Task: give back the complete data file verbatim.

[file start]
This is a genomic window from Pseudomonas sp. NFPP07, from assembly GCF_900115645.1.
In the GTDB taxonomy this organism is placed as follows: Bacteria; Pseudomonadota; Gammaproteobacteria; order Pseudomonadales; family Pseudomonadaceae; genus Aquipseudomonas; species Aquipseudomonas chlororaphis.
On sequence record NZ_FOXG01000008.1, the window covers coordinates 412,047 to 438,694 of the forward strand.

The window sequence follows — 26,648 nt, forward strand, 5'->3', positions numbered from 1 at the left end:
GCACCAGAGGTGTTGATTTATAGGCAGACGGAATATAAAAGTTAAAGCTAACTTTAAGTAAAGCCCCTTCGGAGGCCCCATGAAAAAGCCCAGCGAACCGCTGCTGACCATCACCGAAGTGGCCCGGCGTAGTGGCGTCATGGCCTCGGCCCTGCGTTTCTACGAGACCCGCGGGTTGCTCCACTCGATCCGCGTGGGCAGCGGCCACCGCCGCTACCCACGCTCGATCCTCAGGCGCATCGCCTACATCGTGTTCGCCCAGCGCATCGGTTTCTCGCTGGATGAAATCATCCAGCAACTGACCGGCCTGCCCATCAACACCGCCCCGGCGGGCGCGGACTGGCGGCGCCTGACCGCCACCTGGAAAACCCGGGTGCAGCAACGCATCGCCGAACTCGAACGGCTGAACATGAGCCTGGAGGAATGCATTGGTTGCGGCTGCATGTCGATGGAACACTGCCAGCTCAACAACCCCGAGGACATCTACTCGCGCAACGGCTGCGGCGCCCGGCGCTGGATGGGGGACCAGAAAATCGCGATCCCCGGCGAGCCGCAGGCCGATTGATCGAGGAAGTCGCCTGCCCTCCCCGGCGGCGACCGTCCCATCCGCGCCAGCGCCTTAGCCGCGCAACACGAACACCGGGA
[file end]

This is a genomic window from Pseudomonas sp. NFPP07, from assembly GCF_900115645.1.
In the GTDB taxonomy this organism is placed as follows: Bacteria; Pseudomonadota; Gammaproteobacteria; order Pseudomonadales; family Pseudomonadaceae; genus Aquipseudomonas; species Aquipseudomonas chlororaphis.
On sequence record NZ_FOXG01000008.1, the window covers coordinates 412,047 to 438,694 of the forward strand.

The window sequence follows — 26,648 nt, forward strand, 5'->3', positions numbered from 1 at the left end:
GCACCAGAGGTGTTGATTTATAGGCAGACGGAATATAAAAGTTAAAGCTAACTTTAAGTAAAGCCCCTTCGGAGGCCCCATGAAAAAGCCCAGCGAACCGCTGCTGACCATCACCGAAGTGGCCCGGCGTAGTGGCGTCATGGCCTCGGCCCTGCGTTTCTACGAGACCCGCGGGTTGCTCCACTCGATCCGCGTGGGCAGCGGCCACCGCCGCTACCCACGCTCGATCCTCAGGCGCATCGCCTACATCGTGTTCGCCCAGCGCATCGGTTTCTCGCTGGATGAAATCATCCAGCAACTGACCGGCCTGCCCATCAACACCGCCCCGGCGGGCGCGGACTGGCGGCGCCTGACCGCCACCTGGAAAACCCGGGTGCAGCAACGCATCGCCGAACTCGAACGGCTGAACATGAGCCTGGAGGAATGCATTGGTTGCGGCTGCATGTCGATGGAACACTGCCAGCTCAACAACCCCGAGGACATCTACTCGCGCAACGGCTGCGGCGCCCGGCGCTGGATGGGGGACCAGAAAATCGCGATCCCCGGCGAGCCGCAGGCCGATTGATCGAGGAAGTCGCCTGCCCTCCCCGGCGGCGACCGTCCCATCCGCGCCAGCGCCTTAGCCGCGCAACACGAACACCGGGA